At least there was one useful outcome from the war in Iraq: Western governments no longer have the luxury of being able to launch wars based on pretexts that escape careful scrutiny. We are no longer purely at the mercy of rumors from shadowy figures like “Curveball.” We are however still vulnerable to specious lines of reasoning.
Here’s how the current hoax is operating largely without impediment:
President Obama set a “red line” a year ago on Syria’s use of chemical weapons — except it wasn’t red and it wasn’t a line.
In August last year, Obama said:
We have been very clear to the [Assad] regime, but also to other players on the ground, that a red line for us is we start seeing a whole bunch of chemical weapons moving around or being utilized. That would change my calculus. That would change my equation.
Even if the phrase “being utilized” seemed unambiguous, it certainly wasn’t clear what “whole bunch” and “moving around” were supposed to mean.
Over the following year, following reports of chemical weapons indeed being assembled, moved around, and utilized, Obama’s red line seemed to morph and its implied meaning became that if Assad used chemical weapons and killed a whole bunch of Syrians then the line would have been crossed.
Yet even if an implied definition of the red line emerged, to call it red always suggested that on the other side of the line there was some tangible threat — yet there never was. Obama had said that if Assad crossed the line, this would change Obama’s “calculus” and “equation.” That could mean anything. It could for instance mean that such an action would change Obama’s opinion about Assad and his regime.
When the Bush-style phrase “red line” slipped from Obama’s lips, it seems he instantly recognized he’d made a mistake and so his effort at damage control was to give his red line an indecipherable definition. But it didn’t work. In political discourse, “red line,” is a much stronger meme than “change my calculus.”
So, even if Obama did not think he was committing himself to military action a year ago, that’s what he did.
The argument he had inadvertently constructed was simple and moronic: If Assad uses chemical weapons, America will become directly engaged in the war in Syria.
If the use of chemical weapons by Assad’s forces can be proved, then U.S. military action logically follows.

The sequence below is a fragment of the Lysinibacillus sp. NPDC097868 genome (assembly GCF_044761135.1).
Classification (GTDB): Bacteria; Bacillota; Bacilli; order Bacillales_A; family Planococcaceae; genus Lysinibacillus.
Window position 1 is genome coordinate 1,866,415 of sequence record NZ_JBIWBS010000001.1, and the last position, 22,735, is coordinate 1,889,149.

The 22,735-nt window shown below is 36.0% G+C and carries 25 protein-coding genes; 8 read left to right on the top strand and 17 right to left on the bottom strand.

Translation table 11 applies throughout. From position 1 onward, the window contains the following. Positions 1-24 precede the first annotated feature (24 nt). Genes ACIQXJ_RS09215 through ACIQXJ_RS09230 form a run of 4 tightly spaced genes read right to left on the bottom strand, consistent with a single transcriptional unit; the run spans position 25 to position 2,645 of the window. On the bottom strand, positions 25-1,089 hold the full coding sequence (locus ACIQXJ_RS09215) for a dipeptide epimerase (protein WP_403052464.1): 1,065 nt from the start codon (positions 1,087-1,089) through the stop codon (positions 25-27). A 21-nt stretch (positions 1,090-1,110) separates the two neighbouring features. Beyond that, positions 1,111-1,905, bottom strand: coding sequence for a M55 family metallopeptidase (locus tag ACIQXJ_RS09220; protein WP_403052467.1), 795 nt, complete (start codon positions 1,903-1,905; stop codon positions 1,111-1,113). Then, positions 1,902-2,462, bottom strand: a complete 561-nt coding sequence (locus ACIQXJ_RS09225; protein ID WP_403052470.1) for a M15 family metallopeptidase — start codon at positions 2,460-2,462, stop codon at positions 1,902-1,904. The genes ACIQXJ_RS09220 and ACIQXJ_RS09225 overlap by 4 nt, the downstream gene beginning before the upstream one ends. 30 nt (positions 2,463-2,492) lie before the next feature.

Almost everyone now, having become slaves to that logic, is insisting on seeing the proof that chemical weapons have been used, yet fewer challenge the logic itself.
Let’s suppose that over the next week or so, the Obama administration can put together a very compelling case based on detailed intelligence and forensic evidence that chemical weapons were used and that they were indeed used by Assad’s own forces. Obama by that point will have won three-quarters of the argument. The doubters will have been sidelined and the proponents of military action further empowered.
Yet military action to what end?
Assad misbehaved and now he’s getting punished and if the punishment is suitably measured he won’t misbehave again?
Sorry, but psychology that might be applicable in a kindergarten probably isn’t applicable to a regime that is fighting for its survival.
Assad didn’t reach into a cookie jar without permission. After which having been appropriately scolded he can’t necessarily be expected to behave properly.
The regime might already be fragmenting and the risk of further use of chemical weapons might not come from them falling into the hands of Jabhat al-Nusra — it may come from units inside the Syrian army who are already in control of these weapons and who start to operate as independent militias.
Obama’s real calculus now is the worst one upon which any decision to engage in military action can be based: how can I avoid looking weak? He wants to fire just enough cruise missiles so that he and the United States can avoid getting mocked and not so many that they provoke retaliation. To accomplish what?
The use of military action for no other purpose than as a show of strength is really a demonstration of the opposite — a fear of appearing weak.
If Obama really wants to engage in an action that could have tangible positive results — though it would require immense political courage — he should set aside his strike plans and target lists and pick up the phone to call Tehran.*
President Hassan Rouhani is fluent in English, has a doctorate in constitutional law, and Iran has more political leverage in Syria than any other country in the region. Iranians also have had the experience of being victims of chemical warfare. If anyone has the power to break the stalemate in Syria, it’s Iran. Indeed, a diplomatic opening between Washington and Tehran would probably act as a much more powerful incentive than any other for Bashar al-Assad to start exercising caution and stop killing so many of his people.
*This suggestion comes from Marsha B. Cohen of Lobe Log.